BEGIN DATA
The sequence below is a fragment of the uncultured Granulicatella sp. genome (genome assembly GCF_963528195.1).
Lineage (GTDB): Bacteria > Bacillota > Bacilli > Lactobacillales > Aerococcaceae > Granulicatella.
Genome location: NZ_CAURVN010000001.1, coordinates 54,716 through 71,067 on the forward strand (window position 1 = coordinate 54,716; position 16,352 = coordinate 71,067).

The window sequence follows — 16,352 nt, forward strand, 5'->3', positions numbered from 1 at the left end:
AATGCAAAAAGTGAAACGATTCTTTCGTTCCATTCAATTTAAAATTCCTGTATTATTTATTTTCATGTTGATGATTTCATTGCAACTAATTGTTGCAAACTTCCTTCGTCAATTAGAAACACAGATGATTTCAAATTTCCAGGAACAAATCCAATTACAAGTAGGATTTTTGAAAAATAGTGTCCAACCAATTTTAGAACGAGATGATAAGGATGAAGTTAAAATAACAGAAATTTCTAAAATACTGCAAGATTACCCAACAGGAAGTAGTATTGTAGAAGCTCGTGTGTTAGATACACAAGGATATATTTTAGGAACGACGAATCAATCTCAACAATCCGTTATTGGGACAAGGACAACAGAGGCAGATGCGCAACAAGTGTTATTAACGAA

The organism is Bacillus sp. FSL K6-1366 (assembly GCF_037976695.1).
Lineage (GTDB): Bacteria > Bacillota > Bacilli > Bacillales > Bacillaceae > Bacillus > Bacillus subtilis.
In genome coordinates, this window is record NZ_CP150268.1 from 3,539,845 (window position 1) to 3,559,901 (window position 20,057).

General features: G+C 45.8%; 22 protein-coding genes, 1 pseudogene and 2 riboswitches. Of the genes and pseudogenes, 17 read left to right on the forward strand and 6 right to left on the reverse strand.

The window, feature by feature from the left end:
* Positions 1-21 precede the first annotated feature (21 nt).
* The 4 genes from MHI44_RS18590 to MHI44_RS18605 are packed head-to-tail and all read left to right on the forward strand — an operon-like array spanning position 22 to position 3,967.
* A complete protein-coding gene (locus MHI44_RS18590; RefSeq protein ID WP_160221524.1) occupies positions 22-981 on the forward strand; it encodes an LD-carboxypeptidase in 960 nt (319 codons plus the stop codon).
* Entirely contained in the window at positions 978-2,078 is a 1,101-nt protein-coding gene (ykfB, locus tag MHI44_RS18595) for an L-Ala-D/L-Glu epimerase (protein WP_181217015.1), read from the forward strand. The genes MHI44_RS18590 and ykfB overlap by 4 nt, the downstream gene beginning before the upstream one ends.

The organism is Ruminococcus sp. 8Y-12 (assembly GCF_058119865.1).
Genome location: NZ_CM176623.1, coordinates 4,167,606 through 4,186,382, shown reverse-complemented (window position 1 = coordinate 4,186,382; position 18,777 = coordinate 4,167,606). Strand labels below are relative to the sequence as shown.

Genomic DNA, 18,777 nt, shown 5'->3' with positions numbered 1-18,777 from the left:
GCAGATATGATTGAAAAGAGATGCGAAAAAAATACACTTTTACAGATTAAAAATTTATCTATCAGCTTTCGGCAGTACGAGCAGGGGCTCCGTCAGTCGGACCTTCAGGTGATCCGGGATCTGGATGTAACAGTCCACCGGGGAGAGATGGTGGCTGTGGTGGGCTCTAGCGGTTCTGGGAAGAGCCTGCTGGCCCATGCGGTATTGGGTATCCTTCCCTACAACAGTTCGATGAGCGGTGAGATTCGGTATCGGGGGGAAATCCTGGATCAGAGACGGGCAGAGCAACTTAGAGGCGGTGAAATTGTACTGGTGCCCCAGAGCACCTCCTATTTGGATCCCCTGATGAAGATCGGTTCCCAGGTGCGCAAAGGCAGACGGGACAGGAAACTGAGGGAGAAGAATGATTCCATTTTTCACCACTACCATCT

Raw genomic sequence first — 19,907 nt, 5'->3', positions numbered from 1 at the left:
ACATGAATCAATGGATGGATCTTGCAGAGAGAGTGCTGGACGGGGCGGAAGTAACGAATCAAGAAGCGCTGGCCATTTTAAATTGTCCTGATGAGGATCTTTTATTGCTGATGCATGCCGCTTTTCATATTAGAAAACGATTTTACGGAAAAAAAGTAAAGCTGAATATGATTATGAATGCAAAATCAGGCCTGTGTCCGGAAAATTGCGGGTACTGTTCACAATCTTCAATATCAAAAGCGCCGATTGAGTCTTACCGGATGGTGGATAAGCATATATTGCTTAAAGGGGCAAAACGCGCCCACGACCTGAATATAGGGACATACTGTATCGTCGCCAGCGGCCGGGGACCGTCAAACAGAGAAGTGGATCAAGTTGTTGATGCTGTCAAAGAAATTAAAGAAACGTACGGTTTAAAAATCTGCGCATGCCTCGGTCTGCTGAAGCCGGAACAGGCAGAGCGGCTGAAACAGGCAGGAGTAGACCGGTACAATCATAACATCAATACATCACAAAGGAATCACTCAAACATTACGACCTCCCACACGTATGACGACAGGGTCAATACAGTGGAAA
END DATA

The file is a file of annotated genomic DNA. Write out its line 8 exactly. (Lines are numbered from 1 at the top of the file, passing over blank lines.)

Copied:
In genome coordinates, this window is record NZ_CP150268.1 from 3,539,845 (window position 1) to 3,559,901 (window position 20,057).